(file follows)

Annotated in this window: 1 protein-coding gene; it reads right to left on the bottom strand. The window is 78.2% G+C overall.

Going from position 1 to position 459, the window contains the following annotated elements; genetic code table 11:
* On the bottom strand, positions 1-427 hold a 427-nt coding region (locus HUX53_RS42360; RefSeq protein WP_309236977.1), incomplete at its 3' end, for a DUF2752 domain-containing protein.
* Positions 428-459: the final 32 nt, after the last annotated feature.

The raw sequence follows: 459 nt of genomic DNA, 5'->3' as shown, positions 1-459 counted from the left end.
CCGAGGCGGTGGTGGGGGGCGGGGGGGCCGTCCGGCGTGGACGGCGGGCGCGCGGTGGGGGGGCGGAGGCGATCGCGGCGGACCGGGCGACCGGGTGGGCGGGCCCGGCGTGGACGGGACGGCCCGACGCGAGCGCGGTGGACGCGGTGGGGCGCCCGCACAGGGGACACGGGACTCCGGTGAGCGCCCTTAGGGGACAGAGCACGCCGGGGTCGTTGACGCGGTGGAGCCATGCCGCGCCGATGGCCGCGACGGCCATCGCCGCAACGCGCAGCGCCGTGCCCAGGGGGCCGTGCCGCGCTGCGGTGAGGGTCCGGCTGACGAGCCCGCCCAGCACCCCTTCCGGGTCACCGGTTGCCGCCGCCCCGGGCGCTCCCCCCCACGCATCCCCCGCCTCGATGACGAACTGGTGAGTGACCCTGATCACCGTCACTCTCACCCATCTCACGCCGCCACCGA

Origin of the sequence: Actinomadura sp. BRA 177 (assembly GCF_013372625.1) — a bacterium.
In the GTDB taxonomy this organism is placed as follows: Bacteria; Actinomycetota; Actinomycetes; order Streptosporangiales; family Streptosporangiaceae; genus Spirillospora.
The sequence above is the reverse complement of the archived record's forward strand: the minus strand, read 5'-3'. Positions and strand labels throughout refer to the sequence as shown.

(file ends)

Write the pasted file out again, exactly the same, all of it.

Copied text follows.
Annotated in this window: 1 protein-coding gene; it reads right to left on the bottom strand. The window is 78.2% G+C overall.

Going from position 1 to position 459, the window contains the following annotated elements; genetic code table 11:
* On the bottom strand, positions 1-427 hold a 427-nt coding region (locus HUX53_RS42360; RefSeq protein WP_309236977.1), incomplete at its 3' end, for a DUF2752 domain-containing protein.
* Positions 428-459: the final 32 nt, after the last annotated feature.

The raw sequence follows: 459 nt of genomic DNA, 5'->3' as shown, positions 1-459 counted from the left end.
CCGAGGCGGTGGTGGGGGGCGGGGGGGCCGTCCGGCGTGGACGGCGGGCGCGCGGTGGGGGGGCGGAGGCGATCGCGGCGGACCGGGCGACCGGGTGGGCGGGCCCGGCGTGGACGGGACGGCCCGACGCGAGCGCGGTGGACGCGGTGGGGCGCCCGCACAGGGGACACGGGACTCCGGTGAGCGCCCTTAGGGGACAGAGCACGCCGGGGTCGTTGACGCGGTGGAGCCATGCCGCGCCGATGGCCGCGACGGCCATCGCCGCAACGCGCAGCGCCGTGCCCAGGGGGCCGTGCCGCGCTGCGGTGAGGGTCCGGCTGACGAGCCCGCCCAGCACCCCTTCCGGGTCACCGGTTGCCGCCGCCCCGGGCGCTCCCCCCCACGCATCCCCCGCCTCGATGACGAACTGGTGAGTGACCCTGATCACCGTCACTCTCACCCATCTCACGCCGCCACCGA

Origin of the sequence: Actinomadura sp. BRA 177 (assembly GCF_013372625.1) — a bacterium.
In the GTDB taxonomy this organism is placed as follows: Bacteria; Actinomycetota; Actinomycetes; order Streptosporangiales; family Streptosporangiaceae; genus Spirillospora.
The sequence above is the reverse complement of the archived record's forward strand: the minus strand, read 5'-3'. Positions and strand labels throughout refer to the sequence as shown.